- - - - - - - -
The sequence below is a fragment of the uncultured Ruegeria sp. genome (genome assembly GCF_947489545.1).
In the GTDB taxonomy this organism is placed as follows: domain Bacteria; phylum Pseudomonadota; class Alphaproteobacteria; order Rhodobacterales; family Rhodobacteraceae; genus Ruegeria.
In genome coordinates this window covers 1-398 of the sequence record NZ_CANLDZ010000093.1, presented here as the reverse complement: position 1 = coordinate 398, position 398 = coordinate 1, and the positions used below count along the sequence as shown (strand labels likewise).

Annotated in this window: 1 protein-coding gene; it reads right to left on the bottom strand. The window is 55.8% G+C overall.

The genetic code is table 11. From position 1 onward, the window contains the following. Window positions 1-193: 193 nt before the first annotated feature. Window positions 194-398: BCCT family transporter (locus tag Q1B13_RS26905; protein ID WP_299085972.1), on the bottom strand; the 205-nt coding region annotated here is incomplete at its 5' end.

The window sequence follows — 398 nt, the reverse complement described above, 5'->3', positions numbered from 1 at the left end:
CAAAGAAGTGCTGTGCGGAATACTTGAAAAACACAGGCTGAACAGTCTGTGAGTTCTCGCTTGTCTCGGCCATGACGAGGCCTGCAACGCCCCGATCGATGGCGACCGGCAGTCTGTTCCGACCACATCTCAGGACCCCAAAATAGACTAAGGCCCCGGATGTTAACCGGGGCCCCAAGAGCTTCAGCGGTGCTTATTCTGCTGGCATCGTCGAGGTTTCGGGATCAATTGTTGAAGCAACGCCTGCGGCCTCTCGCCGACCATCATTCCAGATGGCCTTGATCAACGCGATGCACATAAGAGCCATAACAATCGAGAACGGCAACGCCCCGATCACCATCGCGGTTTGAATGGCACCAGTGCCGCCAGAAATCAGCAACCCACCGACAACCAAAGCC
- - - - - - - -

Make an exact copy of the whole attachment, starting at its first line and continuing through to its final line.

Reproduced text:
The sequence below is a fragment of the uncultured Ruegeria sp. genome (genome assembly GCF_947489545.1).
In the GTDB taxonomy this organism is placed as follows: domain Bacteria; phylum Pseudomonadota; class Alphaproteobacteria; order Rhodobacterales; family Rhodobacteraceae; genus Ruegeria.
In genome coordinates this window covers 1-398 of the sequence record NZ_CANLDZ010000093.1, presented here as the reverse complement: position 1 = coordinate 398, position 398 = coordinate 1, and the positions used below count along the sequence as shown (strand labels likewise).

Annotated in this window: 1 protein-coding gene; it reads right to left on the bottom strand. The window is 55.8% G+C overall.

The genetic code is table 11. From position 1 onward, the window contains the following. Window positions 1-193: 193 nt before the first annotated feature. Window positions 194-398: BCCT family transporter (locus tag Q1B13_RS26905; protein ID WP_299085972.1), on the bottom strand; the 205-nt coding region annotated here is incomplete at its 5' end.

The window sequence follows — 398 nt, the reverse complement described above, 5'->3', positions numbered from 1 at the left end:
CAAAGAAGTGCTGTGCGGAATACTTGAAAAACACAGGCTGAACAGTCTGTGAGTTCTCGCTTGTCTCGGCCATGACGAGGCCTGCAACGCCCCGATCGATGGCGACCGGCAGTCTGTTCCGACCACATCTCAGGACCCCAAAATAGACTAAGGCCCCGGATGTTAACCGGGGCCCCAAGAGCTTCAGCGGTGCTTATTCTGCTGGCATCGTCGAGGTTTCGGGATCAATTGTTGAAGCAACGCCTGCGGCCTCTCGCCGACCATCATTCCAGATGGCCTTGATCAACGCGATGCACATAAGAGCCATAACAATCGAGAACGGCAACGCCCCGATCACCATCGCGGTTTGAATGGCACCAGTGCCGCCAGAAATCAGCAACCCACCGACAACCAAAGCC